The methods section should describe the experimental approach used to test the hypothesis/hypotheses. The level of detail you provide will depend, in large part, on the word limit allowed for the paper. In general, as with text for a manuscript, you should provide a brief overview, telling the audience your general experimental approach (e.g., whether you used microarray assays, whether your experiments were performed using a specific animal model or in cell culture, etc.). The text does not have to contain all the details of your experiments-many of them will be included in your poster or presentation, especially if the word count of the paper is limited.
Your report should include only the results of experiments you have already done, not what you plan to do in the future (but you can mention future experiments in the conclusion of your report). You should present a brief overview of the results obtained or general trends observed according to the experimental activities you have conducted: describe the most important and most significant results you have in more detail than the less curious ones.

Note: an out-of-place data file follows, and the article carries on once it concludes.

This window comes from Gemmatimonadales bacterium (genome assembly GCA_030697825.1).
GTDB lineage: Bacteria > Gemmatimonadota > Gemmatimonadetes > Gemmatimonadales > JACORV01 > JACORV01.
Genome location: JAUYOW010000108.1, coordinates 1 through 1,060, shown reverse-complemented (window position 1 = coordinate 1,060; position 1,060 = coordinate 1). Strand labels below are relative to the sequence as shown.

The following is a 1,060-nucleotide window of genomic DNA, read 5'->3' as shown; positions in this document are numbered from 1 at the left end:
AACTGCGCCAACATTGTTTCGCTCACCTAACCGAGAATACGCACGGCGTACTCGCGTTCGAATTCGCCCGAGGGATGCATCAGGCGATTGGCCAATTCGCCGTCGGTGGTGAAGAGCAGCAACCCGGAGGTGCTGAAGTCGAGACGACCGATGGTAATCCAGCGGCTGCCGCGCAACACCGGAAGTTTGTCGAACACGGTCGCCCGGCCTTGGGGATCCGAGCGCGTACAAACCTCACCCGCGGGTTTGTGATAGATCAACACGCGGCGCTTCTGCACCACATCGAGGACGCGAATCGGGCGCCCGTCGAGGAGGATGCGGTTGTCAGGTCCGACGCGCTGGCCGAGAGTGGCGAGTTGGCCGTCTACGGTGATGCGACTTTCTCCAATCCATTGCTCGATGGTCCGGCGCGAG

Conclusions / Discussion.
Your report should end with a conclusion and/or conclusion that describes how your findings fit into the overall research theme you narrated in your abstract/introduction. Keep the conference audience in mind when writing your paper.
Unlike abstracts for a manuscript or other paper, scholars often prepare conference abstracts weeks or months in advance of submitting their results to the committee. This can make it difficult to choose what to include in the paper, since you may have experiments in the pipeline whose results are important to the thesis. At some conferences, abstracts may be updated at the last minute before the conference starts, giving you the opportunity to update your results and conclusions if necessary. If you cannot update your abstracts, it is often acceptable to include updated results in your poster or presentation. Additional information can even be described as promising directions you plan to pursue in your research.
When writing your abstract, keep in mind that this is the only information that conference attendees will receive about your research. Since the audience will be presented with an abstract of your paper that will allow them to determine whether they are interested in attending your presentation or talk, make sure that it is easy to read and successfully emphasizes the importance of the issue you are researching. This can be difficult when you are trying to work with a limited number of words, so focus on the most important findings and conclusions you are trying to convey in your abstract.